Page last updated at 15:00 GMT, Monday, 27 April 2009 16:00 UK
Five new UK flu cases confirmed

By Simon Atkinson
Business reporter, BBC News

A food stall in Coyocan, Mexico City
Travellers are attracted to Mexico by its cuisine, history and architecture

Many offices, factories and shops across Mexico opened on Monday morning - but it is going to be far from business as usual.

Workers said they had received few instructions from employers to stay at home.

However, some are remaining away from work because of fears they could contract the swine flu which, aside from the human cost, is already costing industry millions of pounds.

As the virus spreads and new cases emerge around the globe, it seems inevitable that the economic impact will be felt beyond its borders.

Global investors have already taken pre-emptive action - pinpointing a potential fall-out.

Shares in airlines and hotel firms have taken a hit, as shareholders bet the outbreak will lead to a fall in global travel.

Meanwhile, US soy and corn futures suffered their biggest one-day decline in more than two months on fears that a swine flu outbreak in North America was likely to slash global meat consumption and hit demand for grain to feed animals.

Tamiflu tablets
Shares in pharmaceutical firms have risen modestly

However, pharmaceutical companies - such as Tamiflu-maker Roche - have enjoyed a mild rally amid expectations that demand for anti-viral drugs will rise.

Tourist impact

Back in Mexico, bars, shopping centres, cinemas, and even churches have been closed over the weekend.

And if there was any doubt how seriously the threat is being taken, authorities in the football-mad nation have held top-flight games behind closed doors.

Mayor Marcelo Ebrard is planning meetings with business leaders in Mexico City, to determine if further measures are needed.

The outbreak comes at a time when the country's economy, like that of most of the rest of the world, is vulnerable.

Just last week, the International Monetary Fund (IMF) projected that Mexico's economy would shrink by almost 4% this year, as a result of the global financial crisis.

Organisations could find themselves without key staff for protracted periods, whether ill, looking after relatives or merely being cautious
Alex Hindson, Aon Global Risk Management

How the influenza spreads could determine whether it gets worse than this already gloomy forecast.

An EU official has warned against travel to virus-hit parts of the US and Mexico, and the US Center for Disease Control has issued precautions for those who do travel.

Meanwhile, several airlines flying to Mexico are allowing customers to postpone their journeys, while German travel group TUI, which operates tours within the country, is taking trips to the capital off its itinerary.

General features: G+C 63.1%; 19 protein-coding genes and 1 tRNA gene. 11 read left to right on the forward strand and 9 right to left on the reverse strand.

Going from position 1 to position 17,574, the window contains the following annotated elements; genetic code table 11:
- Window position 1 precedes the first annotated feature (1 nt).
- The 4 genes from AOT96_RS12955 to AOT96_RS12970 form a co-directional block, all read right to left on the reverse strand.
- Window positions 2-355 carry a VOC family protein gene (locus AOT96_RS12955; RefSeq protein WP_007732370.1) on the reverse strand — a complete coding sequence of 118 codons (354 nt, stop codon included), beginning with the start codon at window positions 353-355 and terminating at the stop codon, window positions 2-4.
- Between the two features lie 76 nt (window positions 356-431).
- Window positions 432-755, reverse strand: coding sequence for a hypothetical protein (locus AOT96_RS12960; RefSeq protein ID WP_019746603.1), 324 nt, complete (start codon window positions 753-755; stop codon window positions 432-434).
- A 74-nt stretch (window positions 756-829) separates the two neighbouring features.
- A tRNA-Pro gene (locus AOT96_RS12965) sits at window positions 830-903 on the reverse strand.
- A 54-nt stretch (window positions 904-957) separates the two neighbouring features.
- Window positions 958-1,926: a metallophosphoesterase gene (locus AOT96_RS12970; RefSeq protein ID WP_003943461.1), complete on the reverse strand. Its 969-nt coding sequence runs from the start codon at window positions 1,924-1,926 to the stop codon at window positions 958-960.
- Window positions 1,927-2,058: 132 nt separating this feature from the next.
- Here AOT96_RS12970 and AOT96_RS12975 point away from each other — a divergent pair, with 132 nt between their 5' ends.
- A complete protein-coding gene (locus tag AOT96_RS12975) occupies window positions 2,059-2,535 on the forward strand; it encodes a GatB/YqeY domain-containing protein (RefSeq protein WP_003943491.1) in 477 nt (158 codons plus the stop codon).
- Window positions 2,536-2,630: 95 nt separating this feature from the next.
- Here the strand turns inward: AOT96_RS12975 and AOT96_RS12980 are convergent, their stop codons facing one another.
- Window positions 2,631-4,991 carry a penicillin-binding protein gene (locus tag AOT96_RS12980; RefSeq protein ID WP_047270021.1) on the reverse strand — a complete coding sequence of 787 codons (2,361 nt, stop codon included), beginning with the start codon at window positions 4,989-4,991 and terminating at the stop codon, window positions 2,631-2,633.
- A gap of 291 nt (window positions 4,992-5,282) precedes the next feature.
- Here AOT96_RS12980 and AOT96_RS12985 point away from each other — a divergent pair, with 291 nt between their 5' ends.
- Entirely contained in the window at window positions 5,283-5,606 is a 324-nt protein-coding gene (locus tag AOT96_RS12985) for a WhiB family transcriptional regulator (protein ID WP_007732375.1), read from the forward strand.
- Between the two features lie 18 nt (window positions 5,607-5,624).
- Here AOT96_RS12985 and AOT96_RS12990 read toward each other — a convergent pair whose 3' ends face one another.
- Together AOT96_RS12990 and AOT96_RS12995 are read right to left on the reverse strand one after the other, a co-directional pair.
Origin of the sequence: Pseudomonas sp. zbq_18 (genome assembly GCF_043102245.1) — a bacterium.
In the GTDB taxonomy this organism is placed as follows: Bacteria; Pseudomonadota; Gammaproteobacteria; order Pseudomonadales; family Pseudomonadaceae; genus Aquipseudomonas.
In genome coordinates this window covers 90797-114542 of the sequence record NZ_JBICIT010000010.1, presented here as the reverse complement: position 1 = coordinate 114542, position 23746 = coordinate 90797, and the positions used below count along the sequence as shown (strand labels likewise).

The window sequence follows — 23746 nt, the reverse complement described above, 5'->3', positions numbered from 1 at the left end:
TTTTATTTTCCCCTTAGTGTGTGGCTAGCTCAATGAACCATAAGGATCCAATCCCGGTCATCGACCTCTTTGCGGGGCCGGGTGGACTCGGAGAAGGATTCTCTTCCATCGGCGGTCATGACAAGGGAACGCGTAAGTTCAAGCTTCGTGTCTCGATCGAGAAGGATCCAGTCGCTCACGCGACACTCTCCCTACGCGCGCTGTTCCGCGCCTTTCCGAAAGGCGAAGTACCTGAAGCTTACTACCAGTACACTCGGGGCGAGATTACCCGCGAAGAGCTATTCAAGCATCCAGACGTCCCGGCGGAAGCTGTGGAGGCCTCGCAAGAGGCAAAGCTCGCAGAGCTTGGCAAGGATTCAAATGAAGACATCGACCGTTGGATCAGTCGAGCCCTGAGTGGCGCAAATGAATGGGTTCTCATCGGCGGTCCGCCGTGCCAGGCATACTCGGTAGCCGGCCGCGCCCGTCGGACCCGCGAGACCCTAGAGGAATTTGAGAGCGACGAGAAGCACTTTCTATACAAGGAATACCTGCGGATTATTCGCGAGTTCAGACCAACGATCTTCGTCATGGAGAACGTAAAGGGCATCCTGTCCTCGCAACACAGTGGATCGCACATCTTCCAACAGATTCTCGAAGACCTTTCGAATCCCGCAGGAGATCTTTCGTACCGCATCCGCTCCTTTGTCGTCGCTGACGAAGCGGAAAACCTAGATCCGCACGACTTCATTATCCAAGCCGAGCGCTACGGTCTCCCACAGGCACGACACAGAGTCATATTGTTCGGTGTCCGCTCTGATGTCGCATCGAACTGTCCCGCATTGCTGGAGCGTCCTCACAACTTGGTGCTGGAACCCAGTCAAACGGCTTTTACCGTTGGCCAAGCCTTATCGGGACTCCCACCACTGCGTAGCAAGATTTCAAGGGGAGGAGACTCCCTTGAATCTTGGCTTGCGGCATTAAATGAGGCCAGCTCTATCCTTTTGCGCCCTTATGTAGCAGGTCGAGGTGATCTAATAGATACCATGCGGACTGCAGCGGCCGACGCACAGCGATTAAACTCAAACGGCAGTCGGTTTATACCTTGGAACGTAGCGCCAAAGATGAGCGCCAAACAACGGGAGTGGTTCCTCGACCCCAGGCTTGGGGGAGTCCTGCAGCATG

In a nation where foreign tourism is the third-largest source of outside money, the prospect of would-be visitors cancelling business trips and holidays is worrying.


Health and food groups have insisted that the outbreak is a human health issue rather than an animal one.

"Swine influenza cannot be transmitted by eating pork products. Eating properly handled and cooked pork and pork products is perfectly safe," the UK's Chief Veterinary Officer, Nigel Gibbens, said.

A passenger at Mexico City airport
Some are choosing to avoid airports in Mexico

But Mexico's meat industry is already hurting.

China and Russia have banned imports of pork and pork products from Mexico and three US states that have reported cases of swine flu.

Indonesia, the country that was hardest hit by bird flu, said that it was following suit.

A band on meat imports from Mexico to the EU, which was already in place, will continue.


In the UK, businesses are being urged to prepare and think ahead in case the swine flu outbreak becomes a pandemic.

Management need to protect employees and ensure they have prepared for large levels of staff absence, said Alex Hindson, head of enterprise risk management at Aon Global Risk Consulting.

"Media pressure is likely to make people think very carefully before travelling on busy public transport systems and organisations could find themselves without key staff for protracted periods, whether ill, looking after relatives or merely being cautious," Mr Hindson said.

He also noted that as many firms were already under pressure from the financial crisis, they needed to win the support of customers and investors,

"Having a robust continuity plan in place could be the make or break for companies responding to both issues simultaneously and surviving intact," he said, adding these should tackle issues of absenteeism and the implications of working away from the office.

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